Historian Juliet Gardiner, who appeared in the series, believes retailing is a unique part of the UK’s economic and social fabric. And no more so than in recent years. “The key impact in retailing over the last years certainly since the 1990s has been the continuing growth of the supermarket and hypermarket format and the fact that they now sell food and everything else,” Gardiner says. “Other key factors are the spread of chains and the extension of opening hours. Going forward customers will also be more complex and demanding. That gives me some hope that independent shops may flourish again.”
“What makes Britain exciting is competition and the variety,” she adds. “That’s the USP for British retailing. The only constant in retailing is change. Maybe that’s as it should be.”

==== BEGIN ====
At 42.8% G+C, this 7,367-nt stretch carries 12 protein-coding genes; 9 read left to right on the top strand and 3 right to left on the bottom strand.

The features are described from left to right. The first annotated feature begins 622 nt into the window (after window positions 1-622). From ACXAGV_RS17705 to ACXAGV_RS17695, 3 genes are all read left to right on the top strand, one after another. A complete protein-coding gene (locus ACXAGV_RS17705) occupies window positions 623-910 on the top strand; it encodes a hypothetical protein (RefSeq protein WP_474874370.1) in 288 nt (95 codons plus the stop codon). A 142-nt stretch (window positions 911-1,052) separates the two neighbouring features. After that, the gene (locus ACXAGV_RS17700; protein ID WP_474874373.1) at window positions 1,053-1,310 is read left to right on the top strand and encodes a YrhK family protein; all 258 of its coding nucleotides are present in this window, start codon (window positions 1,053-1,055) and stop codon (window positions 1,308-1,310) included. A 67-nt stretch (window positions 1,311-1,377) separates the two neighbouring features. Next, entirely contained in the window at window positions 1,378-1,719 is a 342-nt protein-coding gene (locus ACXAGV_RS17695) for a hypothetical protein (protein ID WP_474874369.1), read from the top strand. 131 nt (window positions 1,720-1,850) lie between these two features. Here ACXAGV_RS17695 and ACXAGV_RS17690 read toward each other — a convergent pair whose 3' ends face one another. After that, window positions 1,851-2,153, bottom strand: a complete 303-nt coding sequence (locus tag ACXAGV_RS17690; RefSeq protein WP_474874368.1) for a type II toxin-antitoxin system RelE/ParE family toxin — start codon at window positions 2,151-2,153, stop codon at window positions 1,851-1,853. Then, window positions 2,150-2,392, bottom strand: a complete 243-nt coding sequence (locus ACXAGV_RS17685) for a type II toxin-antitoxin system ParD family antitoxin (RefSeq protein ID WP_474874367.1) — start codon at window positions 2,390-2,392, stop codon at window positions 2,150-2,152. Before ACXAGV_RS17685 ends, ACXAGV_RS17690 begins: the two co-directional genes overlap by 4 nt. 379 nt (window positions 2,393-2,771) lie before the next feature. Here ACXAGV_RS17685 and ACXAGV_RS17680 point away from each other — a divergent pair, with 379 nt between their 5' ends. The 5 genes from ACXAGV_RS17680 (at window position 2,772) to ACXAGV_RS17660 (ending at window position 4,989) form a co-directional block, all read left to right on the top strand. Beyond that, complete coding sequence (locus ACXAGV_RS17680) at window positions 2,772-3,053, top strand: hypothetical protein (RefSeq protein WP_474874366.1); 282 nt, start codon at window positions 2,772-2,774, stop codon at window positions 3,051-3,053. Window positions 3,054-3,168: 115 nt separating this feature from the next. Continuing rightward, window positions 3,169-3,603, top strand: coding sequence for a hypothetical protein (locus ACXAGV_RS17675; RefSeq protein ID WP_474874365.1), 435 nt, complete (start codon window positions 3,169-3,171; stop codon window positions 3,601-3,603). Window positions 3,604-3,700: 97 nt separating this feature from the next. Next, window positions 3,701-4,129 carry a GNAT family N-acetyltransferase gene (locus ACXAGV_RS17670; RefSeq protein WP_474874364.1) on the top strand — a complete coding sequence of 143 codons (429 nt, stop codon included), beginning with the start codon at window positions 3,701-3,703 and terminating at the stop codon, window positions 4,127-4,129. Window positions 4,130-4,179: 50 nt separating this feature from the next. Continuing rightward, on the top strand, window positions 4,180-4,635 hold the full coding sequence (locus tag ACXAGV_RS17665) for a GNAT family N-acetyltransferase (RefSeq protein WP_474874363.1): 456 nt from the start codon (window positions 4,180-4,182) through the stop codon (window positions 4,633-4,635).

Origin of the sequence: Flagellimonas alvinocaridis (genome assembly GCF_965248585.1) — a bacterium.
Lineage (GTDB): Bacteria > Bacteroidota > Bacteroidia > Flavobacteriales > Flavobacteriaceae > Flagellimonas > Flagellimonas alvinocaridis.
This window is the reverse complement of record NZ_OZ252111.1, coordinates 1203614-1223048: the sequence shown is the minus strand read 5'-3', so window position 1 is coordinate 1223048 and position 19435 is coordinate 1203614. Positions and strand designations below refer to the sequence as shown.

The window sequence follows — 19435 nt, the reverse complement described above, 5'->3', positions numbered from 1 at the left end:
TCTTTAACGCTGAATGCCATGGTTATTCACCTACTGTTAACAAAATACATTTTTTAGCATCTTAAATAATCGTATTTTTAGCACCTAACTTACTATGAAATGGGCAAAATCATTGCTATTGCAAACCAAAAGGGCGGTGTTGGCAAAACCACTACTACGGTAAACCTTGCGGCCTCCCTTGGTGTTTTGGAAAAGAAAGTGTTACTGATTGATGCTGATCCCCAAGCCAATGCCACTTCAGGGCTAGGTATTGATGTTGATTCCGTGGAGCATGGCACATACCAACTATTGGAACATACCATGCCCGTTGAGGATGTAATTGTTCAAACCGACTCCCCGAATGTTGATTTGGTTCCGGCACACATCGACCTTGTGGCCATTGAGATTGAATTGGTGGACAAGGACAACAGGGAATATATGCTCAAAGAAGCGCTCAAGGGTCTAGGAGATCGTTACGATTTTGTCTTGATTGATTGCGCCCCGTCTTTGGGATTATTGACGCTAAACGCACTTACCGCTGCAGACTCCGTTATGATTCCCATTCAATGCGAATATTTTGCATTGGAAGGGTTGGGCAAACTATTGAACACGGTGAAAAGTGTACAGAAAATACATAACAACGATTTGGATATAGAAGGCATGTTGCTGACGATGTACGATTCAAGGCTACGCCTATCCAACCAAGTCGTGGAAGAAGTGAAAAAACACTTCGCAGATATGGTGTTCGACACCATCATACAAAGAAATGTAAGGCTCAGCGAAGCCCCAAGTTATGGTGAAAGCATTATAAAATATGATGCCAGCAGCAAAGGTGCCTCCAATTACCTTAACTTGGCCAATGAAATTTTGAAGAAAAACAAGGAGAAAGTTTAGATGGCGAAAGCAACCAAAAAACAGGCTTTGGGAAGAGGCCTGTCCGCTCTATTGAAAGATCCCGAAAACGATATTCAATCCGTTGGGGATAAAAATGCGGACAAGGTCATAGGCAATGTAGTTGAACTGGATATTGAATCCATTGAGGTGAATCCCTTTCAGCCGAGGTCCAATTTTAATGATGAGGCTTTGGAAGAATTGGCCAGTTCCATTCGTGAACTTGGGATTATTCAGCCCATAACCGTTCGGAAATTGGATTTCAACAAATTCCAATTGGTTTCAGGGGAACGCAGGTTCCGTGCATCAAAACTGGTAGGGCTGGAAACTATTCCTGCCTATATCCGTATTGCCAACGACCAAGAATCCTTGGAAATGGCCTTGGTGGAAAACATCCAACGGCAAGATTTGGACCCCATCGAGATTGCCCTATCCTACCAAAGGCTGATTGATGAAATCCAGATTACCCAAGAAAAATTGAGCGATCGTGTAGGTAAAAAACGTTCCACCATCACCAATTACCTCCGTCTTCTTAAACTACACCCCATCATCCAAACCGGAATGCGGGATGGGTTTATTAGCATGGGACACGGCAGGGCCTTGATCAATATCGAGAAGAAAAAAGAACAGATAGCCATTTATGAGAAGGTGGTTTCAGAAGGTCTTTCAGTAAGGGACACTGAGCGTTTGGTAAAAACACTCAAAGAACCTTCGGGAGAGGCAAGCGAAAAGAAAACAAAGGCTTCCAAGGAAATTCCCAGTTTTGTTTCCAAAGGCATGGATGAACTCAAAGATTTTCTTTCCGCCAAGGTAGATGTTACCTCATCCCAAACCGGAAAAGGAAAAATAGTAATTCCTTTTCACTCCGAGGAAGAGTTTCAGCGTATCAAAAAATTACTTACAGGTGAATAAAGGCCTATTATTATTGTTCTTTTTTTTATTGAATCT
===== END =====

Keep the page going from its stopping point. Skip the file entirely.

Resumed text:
And what change. BRC’s 2009 figures reveal that UK retail sales totaled £285bn with 2.9m people employed in some 286,690 retail outlets. CB Richard Ellis research indicates some 70.43m sq ft of shopping centre space has been created since 1991.
The Bishop of Liverpool summed it up at BCSC’s 2008 conference. “It’s in our DNA to shop,” The Rev James Jones told the audience. “Cities have always been market places. Buying and selling is the stuff of social intercourse. The 1,000 shopping centres in the UK attracting 100 million shoppers a week will need to adapt to the new realities of expanding global population and diminishing natural resources. It will be a challenging time for the most creative minds in retailing.”
Was it ever not so?